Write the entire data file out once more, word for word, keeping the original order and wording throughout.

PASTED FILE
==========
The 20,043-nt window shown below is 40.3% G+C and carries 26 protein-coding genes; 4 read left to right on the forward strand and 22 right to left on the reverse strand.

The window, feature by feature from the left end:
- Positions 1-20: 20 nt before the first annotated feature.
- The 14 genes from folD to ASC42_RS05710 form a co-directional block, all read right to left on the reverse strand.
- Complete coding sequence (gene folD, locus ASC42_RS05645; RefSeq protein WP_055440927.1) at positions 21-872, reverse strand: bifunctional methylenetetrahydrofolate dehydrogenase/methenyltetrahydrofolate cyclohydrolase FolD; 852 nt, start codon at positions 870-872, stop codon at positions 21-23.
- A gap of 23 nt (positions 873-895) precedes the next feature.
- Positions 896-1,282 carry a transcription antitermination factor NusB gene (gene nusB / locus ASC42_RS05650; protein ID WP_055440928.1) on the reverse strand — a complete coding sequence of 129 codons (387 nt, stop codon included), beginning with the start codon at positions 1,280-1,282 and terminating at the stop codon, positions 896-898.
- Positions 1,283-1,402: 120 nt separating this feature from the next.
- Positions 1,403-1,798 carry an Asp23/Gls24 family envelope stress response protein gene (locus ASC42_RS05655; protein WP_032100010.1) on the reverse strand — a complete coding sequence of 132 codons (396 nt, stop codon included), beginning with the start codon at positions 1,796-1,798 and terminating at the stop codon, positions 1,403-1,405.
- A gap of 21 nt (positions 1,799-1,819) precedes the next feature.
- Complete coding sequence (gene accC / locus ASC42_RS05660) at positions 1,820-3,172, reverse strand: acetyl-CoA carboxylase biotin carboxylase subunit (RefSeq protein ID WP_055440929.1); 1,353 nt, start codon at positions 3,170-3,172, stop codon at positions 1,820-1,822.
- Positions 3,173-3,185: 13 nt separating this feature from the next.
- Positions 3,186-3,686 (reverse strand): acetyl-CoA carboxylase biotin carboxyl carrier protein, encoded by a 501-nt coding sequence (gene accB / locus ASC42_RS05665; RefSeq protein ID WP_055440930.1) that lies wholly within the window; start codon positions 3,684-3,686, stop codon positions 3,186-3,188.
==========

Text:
The 20,043-nt window shown below is 40.3% G+C and carries 26 protein-coding genes; 4 read left to right on the forward strand and 22 right to left on the reverse strand.

The window, feature by feature from the left end:
- Positions 1-20: 20 nt before the first annotated feature.
- The 14 genes from folD to ASC42_RS05710 form a co-directional block, all read right to left on the reverse strand.
- Complete coding sequence (gene folD, locus ASC42_RS05645; RefSeq protein WP_055440927.1) at positions 21-872, reverse strand: bifunctional methylenetetrahydrofolate dehydrogenase/methenyltetrahydrofolate cyclohydrolase FolD; 852 nt, start codon at positions 870-872, stop codon at positions 21-23.
- A gap of 23 nt (positions 873-895) precedes the next feature.
- Positions 896-1,282 carry a transcription antitermination factor NusB gene (gene nusB / locus ASC42_RS05650; protein ID WP_055440928.1) on the reverse strand — a complete coding sequence of 129 codons (387 nt, stop codon included), beginning with the start codon at positions 1,280-1,282 and terminating at the stop codon, positions 896-898.
- Positions 1,283-1,402: 120 nt separating this feature from the next.
- Positions 1,403-1,798 carry an Asp23/Gls24 family envelope stress response protein gene (locus ASC42_RS05655; protein WP_032100010.1) on the reverse strand — a complete coding sequence of 132 codons (396 nt, stop codon included), beginning with the start codon at positions 1,796-1,798 and terminating at the stop codon, positions 1,403-1,405.
- A gap of 21 nt (positions 1,799-1,819) precedes the next feature.
- Complete coding sequence (gene accC / locus ASC42_RS05660) at positions 1,820-3,172, reverse strand: acetyl-CoA carboxylase biotin carboxylase subunit (RefSeq protein ID WP_055440929.1); 1,353 nt, start codon at positions 3,170-3,172, stop codon at positions 1,820-1,822.
- Positions 3,173-3,185: 13 nt separating this feature from the next.
- Positions 3,186-3,686 (reverse strand): acetyl-CoA carboxylase biotin carboxyl carrier protein, encoded by a 501-nt coding sequence (gene accB / locus ASC42_RS05665; RefSeq protein ID WP_055440930.1) that lies wholly within the window; start codon positions 3,684-3,686, stop codon positions 3,186-3,188.